On the eve of the Olympic Games, Total Waterpolo starts a series of interviews with players and coaches who left their strong marks in the history of the Olympic water polo tournaments.
Today, Denes Kemeny, a great Hungarian coach, talks about his Olympic experiences, predictions for the Tokyo Games, etc.
Kemeny (67) was a head coach of the Hungarian male national team from 1997 to 2012. During these 15 years, Hungary won 26 medals in major tournaments. Of course, the most valuable trophies in that period are Olympic golds. Hungary achieved an incredible feat by winning three gold medals in a row – in 2000, 2004, and 2008. Before Hungary, only Great Britain managed to win gold medals at the Olympics, but it happened in the early age of water polo (1908 – 1920).
At what point in your career on the Hungarian national team’s bench did you realise that you are orchestrating one of the best sports teams in the history of sports? Did you feel any pressure?
As the first team sport in the history of the modern Olympic Games, I was sure that our adored sport was one of the most attractive of all of them. But the first time I realised the popularity of water polo as the head coach of Hungary, was at the Unicum cup in 1997 at Margaret Island and a few weeks later in Seville at the European Championship.
I was lucky not to feel pressure, I always felt the necessary tension during my coaching period, not only before, but also during and after the games and the preparation period. I’m sure that without the right tension, a sort of positive stress you can’t support your team’s performance.
Of the three gold medals, you won with the Hungarian dream team which one was the hardest to take and why?
All of the three tournaments were difficult for general and specific reasons.
General reasons are that as an Olympic sport, the importance of the Olympic tournament is another story, with all respect to the World Championships, European Championships or other major events. The other problem is that there are more favorites to win the gold, so you always have strong opponents. In Sydney 2000, especially difficult for us was that it was the first experience for the major part of the players and for me. And after losing two group games we had to face two gold medal pretenders in the quarterfinals and semis to reach the final. In Athens 2004, our problem was that our group was very strong so during the tournament we had to play and beat the bronze and the silver medalist teams TWICE. Furthermore in the final we had to deal with an all the way leading strong Serbia and Montenegro to turn the result in our favour only in the closing period. In Beijing 2008, the difficulty was that we knew that we can achieve a historical result, so we were on target for all teams in the tournament.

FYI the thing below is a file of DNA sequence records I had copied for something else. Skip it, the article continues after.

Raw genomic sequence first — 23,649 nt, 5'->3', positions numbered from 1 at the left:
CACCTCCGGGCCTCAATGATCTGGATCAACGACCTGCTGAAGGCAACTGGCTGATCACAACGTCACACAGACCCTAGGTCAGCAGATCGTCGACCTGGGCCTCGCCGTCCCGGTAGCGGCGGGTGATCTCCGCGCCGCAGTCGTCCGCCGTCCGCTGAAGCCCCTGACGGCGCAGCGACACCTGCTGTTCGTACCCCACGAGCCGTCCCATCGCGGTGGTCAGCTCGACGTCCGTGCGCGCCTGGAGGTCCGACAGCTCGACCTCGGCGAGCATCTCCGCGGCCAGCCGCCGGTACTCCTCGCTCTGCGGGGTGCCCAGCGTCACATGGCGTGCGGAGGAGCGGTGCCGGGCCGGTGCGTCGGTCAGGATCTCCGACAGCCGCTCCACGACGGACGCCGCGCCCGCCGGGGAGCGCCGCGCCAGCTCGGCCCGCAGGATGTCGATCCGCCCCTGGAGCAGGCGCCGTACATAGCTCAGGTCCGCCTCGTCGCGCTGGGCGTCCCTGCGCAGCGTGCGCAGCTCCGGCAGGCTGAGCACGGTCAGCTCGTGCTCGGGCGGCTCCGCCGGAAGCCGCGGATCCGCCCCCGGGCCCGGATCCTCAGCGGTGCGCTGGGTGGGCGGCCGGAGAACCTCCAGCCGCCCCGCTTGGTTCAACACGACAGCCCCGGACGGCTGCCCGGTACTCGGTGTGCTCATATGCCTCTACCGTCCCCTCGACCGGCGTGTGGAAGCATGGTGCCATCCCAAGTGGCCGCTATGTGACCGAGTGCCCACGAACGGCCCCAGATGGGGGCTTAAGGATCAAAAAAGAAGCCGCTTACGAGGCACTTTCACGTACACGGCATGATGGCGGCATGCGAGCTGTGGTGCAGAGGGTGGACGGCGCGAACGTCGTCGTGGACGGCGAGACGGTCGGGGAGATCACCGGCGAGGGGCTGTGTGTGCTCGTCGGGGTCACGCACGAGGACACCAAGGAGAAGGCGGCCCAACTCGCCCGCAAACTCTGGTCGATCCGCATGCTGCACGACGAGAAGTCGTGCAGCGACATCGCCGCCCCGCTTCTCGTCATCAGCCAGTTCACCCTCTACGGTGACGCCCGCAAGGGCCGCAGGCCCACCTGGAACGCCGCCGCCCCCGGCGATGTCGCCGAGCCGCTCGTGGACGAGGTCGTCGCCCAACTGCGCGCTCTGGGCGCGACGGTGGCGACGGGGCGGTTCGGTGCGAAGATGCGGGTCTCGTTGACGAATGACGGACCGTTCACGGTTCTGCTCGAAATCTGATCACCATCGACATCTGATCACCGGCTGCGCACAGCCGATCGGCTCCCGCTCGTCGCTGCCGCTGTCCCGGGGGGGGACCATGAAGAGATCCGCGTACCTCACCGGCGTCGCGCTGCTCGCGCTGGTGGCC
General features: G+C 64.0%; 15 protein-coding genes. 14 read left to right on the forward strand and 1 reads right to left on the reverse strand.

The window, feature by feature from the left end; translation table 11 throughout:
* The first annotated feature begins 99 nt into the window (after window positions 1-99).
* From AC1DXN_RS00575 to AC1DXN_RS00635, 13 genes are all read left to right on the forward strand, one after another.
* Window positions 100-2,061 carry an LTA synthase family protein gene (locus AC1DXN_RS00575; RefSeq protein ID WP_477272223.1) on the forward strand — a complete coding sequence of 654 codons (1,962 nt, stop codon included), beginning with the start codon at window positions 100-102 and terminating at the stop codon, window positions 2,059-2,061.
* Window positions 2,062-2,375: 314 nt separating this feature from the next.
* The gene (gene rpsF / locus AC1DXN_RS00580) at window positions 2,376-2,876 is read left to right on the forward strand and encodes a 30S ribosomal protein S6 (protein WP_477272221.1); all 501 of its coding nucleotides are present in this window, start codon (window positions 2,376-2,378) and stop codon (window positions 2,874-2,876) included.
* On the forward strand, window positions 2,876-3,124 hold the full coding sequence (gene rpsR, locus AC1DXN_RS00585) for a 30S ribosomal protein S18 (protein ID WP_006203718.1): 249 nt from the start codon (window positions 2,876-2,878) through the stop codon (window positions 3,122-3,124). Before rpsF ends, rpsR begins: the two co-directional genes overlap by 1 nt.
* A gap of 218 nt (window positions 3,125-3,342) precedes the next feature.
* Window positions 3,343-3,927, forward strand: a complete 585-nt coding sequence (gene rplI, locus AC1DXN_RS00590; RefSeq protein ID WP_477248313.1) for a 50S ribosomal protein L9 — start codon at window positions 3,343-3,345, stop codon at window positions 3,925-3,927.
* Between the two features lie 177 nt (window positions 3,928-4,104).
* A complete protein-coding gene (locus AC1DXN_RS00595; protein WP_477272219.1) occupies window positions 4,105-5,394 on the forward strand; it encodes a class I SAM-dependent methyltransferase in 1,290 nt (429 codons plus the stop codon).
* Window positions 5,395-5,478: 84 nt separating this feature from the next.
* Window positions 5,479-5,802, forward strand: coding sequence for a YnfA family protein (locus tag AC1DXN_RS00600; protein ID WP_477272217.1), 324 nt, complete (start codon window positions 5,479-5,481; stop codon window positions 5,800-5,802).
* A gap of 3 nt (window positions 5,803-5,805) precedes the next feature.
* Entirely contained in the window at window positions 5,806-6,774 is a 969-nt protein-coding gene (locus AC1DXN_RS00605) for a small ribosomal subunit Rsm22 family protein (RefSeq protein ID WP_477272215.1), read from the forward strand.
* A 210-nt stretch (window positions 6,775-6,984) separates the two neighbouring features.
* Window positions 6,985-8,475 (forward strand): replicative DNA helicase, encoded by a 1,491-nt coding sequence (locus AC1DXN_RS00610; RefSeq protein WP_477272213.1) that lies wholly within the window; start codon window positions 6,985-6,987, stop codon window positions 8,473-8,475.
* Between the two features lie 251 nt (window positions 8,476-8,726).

We see that some national coaches pick the Olympic rosters almost at the beginning of preparations, while some of them are waiting until the last moment. Can you share your experiences on that matter and how difficult was it to communicate to a player that he didn’t make the Olympic roster?
There are coaches who have their final roster in their mind at the beginning of the preparations and they can announce it anytime they decide. My method was that I made my choice of the squad of 18-19 players and I created the possibility for the players to fight to get into the final roster. At the beginning of the preparation, I would usually have only 4-5 players in my mind as key figures of the team, giving the real chance to all of the squad members. The announcement is much easier by technical aspects than the human one, but that is the coach’s duty. At the end, when I announced the roster, we needed some more friendly games to put together all the details with the chosen players. I am sure that the duty of a head coach is thinking for the future as well. It means that besides the squad, it is necessary to add young talents to make them taste what shall be their future. That is why I gave the opportunity to experience Olympic preparations to Norbert Madaras, Denes Varga, Balazs Harai, or Marton Vamos. All of them became Olympians four years afterwards.
How does it feel to become an Olympic champion?
I have no words to express what I had felt at the last whistle of all the Olympic finals we played. If you play and later coach in an important water polo country, it’s quite normal that your dream is to win the Olympic gold medal. So when you get there, that’s simply your dreams coming true. It’s a moment which changes your life, but in order to repeat your success, you have to forget it very fast. Otherwise, you have to face a lot of delusions.
Let’s take a look at Tokyo. Bookmakers placed the Hungarian team as the biggest favourite for the gold medal. From your perspective, which teams could go all the way, and what could be a decisive factor (defence, man-up conversion, goalkeeper saves…)?
In the women’s tournament, the USA is an absolute favorite, over the fact that they are a very strong team. Ashleigh Johnson is such a fantastic goalie that she could even compete in the men’s tournament.
When we talk about men, there are lots of favorites, not only Hungary. There are nine teams that are able to beat each other: Australia, Croatia, Greece, Hungary, Italy, Montenegro, Serbia, Spain, and the USA in alphabetical order… The first important thing for the final result is the choice coaches will make to pick 12 players out of 13 for each game. Defence and attack are important, but besides the tactics, goalkeeper and center forward performance shall have an important effect to valorise extra-talented perimeter players. In the knockout phase, the mental power of the teams shall be decisive.
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